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Thursday, December 29, 2011

Review: Throne of Fire by Rick Riordan



Ever since the gods of Ancient Egypt were unleashed in the modern world, Carter Kane and his sister Sadie have been in trouble. As descendants of the House of Life, the Kanes have some powers at their command, but the devious gods haven’t given them much time to master their skills at Brooklyn House, which has become a training ground for young magicians. And now their most threatening enemy yet—the chaos snake Apophis—is rising. If they don’t prevent him from breaking free in a few days’ time, the world will come to an end. In other words, it’s a typical week for the Kane family. To have any chance of battling the Forces of Chaos, the Kanes must revive the sun god Ra. But that would be a feat more powerful than any magician has ever accomplished. First they have to search the world for the three sections of the Book of Ra, then they have to learn how to chant its spells. Oh, and did we mention that no one knows where Ra is exactly? Narrated in two different wisecracking voices, featuring a large cast of new and unforgettable characters, and with adventures spanning the globe, this second installment in the Kane Chronicles is nothing short of a thrill ride.

Audio CD, Library Edition, 13 dics
Published May 3rd 2011 by Brilliance Audio (first published January 1st 2011)
ISBN: 1455808393 (ISBN13: 9781455808397)
series: Kane Chronicles #2


Having been unimpressed with The Red Pyramid, I was wary of checking out The Throne of Fire.  But I was desperate for a new audiobook, and the cover looked pretty good, so I risked it.

What an awesome book this is!

The second world-saving adventure falls on the thirteenth birthday of Sadie.  So, she’s mopy and self-centered at times, and I can totally understand why—I would feel the same way if this stuff happened on my day!  Carter come across a little bit like an oaf.  He’s not quite the hero as much as a love-struck-gotta-save-the-girl magician.  Sadie really is the go-to girl for the world-saving.  And I really like her in this role, but felt disappointed that Carter wasn’t more of a hero.  And maybe this was Sadie’s chance to shine, since Carter kinda had the lead in The Red Pyramid.

Either way, in true Riordan fashion, there is non-stop action from beginning to end.  There is an amazing cast of supporting characters and gods!  Riordan’s knowledge of Egyptian had me awestruck.  Some minor gods have some major roles in this book!  Take a bow, Mr. Riordan!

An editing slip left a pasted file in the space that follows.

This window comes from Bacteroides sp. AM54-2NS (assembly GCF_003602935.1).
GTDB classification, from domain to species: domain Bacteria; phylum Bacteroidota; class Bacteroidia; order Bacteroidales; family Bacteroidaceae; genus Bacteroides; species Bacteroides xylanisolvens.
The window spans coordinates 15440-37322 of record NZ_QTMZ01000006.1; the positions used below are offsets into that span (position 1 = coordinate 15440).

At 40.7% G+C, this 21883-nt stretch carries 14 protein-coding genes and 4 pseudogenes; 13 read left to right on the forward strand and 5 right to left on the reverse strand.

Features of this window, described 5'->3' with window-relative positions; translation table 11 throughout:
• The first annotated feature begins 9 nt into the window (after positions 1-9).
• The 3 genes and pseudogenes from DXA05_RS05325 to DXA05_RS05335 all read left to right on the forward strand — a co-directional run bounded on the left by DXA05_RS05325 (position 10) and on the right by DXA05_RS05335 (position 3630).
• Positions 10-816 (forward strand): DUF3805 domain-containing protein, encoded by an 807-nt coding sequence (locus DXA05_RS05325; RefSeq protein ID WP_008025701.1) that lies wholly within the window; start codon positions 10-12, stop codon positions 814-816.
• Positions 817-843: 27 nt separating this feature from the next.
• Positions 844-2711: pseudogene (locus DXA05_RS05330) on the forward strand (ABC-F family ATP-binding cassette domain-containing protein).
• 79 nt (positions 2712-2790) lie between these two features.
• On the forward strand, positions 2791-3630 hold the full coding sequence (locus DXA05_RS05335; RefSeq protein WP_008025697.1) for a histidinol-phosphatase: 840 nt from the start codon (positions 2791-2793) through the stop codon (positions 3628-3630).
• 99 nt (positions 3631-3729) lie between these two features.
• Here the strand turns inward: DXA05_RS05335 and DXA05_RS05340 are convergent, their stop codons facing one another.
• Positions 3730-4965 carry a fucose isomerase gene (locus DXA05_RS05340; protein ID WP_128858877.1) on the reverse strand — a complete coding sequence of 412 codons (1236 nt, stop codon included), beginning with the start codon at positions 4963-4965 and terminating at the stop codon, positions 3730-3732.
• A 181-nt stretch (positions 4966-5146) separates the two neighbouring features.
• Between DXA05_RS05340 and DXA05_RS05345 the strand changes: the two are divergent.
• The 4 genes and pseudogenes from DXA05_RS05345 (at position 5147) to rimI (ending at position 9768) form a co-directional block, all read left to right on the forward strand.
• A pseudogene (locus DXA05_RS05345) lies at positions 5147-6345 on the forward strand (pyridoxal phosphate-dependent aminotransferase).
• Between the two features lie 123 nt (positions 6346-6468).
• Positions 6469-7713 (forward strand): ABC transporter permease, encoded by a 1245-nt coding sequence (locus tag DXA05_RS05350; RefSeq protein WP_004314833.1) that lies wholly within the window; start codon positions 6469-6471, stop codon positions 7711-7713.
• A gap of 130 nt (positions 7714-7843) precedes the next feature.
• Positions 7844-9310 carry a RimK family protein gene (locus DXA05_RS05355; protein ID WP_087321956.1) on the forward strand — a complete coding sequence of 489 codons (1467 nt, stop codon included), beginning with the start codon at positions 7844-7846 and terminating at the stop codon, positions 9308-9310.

And, also in Riordan fashion, there’s not much I can without ruining the plot!  So, do yourself a favor, and read this book!

I cannot wait for the third installment in the Kane Chronicles!

5 Trees: This throne is on fire!

Get to reading,

Tuesday, December 27, 2011

Review: The Last Noel by Heather Graham



With a storm paralyzing New England, the O’Boyle household becomes prey to a pair of brutal escaped killers desperate to find refuge.
Skyler O’Boyle is convinced the only way they can live through the night is by playing a daring psychological game to throw the convicts off their guard. Threatened by a pair of Smith & Wessons, she has to pray that the rest of her family will play along, buying them time. Her one hope for rescue is that the men are unaware that her daughter, Kat, has escaped into the blizzard. But as the wind and snow continue to rage with all the vehemence of a maddened banshee, her prayers that Kat can somehow find help seem fragile indeed.
When Kat stumbles on a third felon, half-frozen and delirious, her shock deepens, because she recognizes Craig Devon immediately. What is the onetime love of her life doing back in town - and in such company? With the threat of death hanging over the O’Boyles, Craig is desperate to unload a vital secret that could change their destiny. But can he trust Kat with the truth? Because one false move and everything he’s sacrificed will shatter - and this could be everyone’s final Christmas alive.


Audio CD, 0 pages
Published October 23rd 2007 by Brilliance Audio on CD Unabridged (first published 2007)
ISBN: 1423343891 (ISBN13: 9781423343899)


I have been intrigued by Heather Graham for some time, and wanted to check out something of hers, so I literally checked out an audiobook from the library and set to it.